We know that our own stress can greatly affect our performance and ability to function, but do you ever consider how your dog's stress level might affect his/her performance? Not only your dog's stress level, but your own stress level can affect his performance as well.
My Sunday afternoon Basic Training Class graduated recently. Our last session is focused on “Distractions” – we discuss and work on how to start achieving reliability with increasing distractions. We tend to think of distractions as the exciting distractions, such as squirrels, bunnies, other dogs, other people and interesting smells. These are the distractions that our dogs WANT to get to, play with, eat, bark at, jump on. . . But we don't usually think about the other distractions. The distractions that stress our dogs – perhaps other dogs or strangers if our dogs are a bit shy or fearful, scary noises, unusual things that they are not sure about. . . The things that cause our dogs some stress or worry are also distractions.
Sometimes we expect our dogs to respond reliably to us even when they are stressed about something else. Think about how difficult it can be to concentrate on work or a conversation with a friend or some other task at hand when you are stressed about something else entirely. Is it difficult to focus? Are you more likely to make mistakes or miss something that some just said to you? Of course. And why would it be any different for our dogs?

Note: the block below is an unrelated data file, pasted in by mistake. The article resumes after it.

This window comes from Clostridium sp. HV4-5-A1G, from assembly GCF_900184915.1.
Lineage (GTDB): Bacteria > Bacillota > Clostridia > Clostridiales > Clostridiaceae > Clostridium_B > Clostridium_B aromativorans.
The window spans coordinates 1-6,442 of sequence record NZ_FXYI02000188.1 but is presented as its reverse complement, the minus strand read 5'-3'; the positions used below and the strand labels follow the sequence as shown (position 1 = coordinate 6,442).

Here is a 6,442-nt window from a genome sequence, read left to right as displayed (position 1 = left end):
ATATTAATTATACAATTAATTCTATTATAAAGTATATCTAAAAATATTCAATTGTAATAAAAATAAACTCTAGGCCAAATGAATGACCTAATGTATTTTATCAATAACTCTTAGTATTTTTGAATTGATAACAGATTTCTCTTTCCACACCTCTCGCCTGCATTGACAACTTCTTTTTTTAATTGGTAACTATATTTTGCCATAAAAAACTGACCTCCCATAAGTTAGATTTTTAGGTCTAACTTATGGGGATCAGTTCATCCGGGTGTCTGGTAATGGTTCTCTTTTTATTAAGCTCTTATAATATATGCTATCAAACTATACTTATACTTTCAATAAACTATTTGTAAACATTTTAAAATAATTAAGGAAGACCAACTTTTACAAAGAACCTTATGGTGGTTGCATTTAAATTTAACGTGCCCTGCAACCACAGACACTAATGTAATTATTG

Romeo and I went to our Friday morning class recently. Since it's a drop-in class, we never know how many dogs will be there. Last time, it happened to be a large group – at least 15 dogs. For Romeo -and for me – it was more stressful having so many dogs there. I really noticed that it was more stressful for him trying to keep an eye on everything going on. I needed to be more alert as well to ensure Romeo's well-being.
Stress can manifest itself in many ways. Some of the typical signs you might see: lip licking, averting eyes, drooling, panting, pacing, whining, tension in the face and body, tucked tail, sweaty paws, ears pinned back, or barking. Romeo's signs of stress were primarily whining, climbing on me and licking my face. While climbing in my lap or on my shoulders and licking my face might seem more obnoxious than stressed, these are the same signs he shows when we go to the vet and he's trying to avoid getting a shot or being handled. For him, it is definitely stress.
Romeo actually did a great job. He stayed remarkably focused on me and working with me for the entire hour-and-a-half, which is a LONG time! Our first run-through was ok, and our second run was really good. We're both more relaxed during our second run and therefore work better as a team. In one-and-a-half hours, our total run-through time was probably about 5 minutes.
Most of the time is spent sitting around waiting for our turn. Most dogs hang out doing nothing during that time. Romeo and I work. With very little space, we work mostly on sits, downs, eye contact, shake, hand targets, stays, and other things that don't require much movement. But it's good practice and a way to help focus on doing something and not spend too much time worrying about everything else. Keeping him thinking about simple tasks helped him to be less stressed. I definitely am taking note to help him continue to relax and be less stressed the next time we go.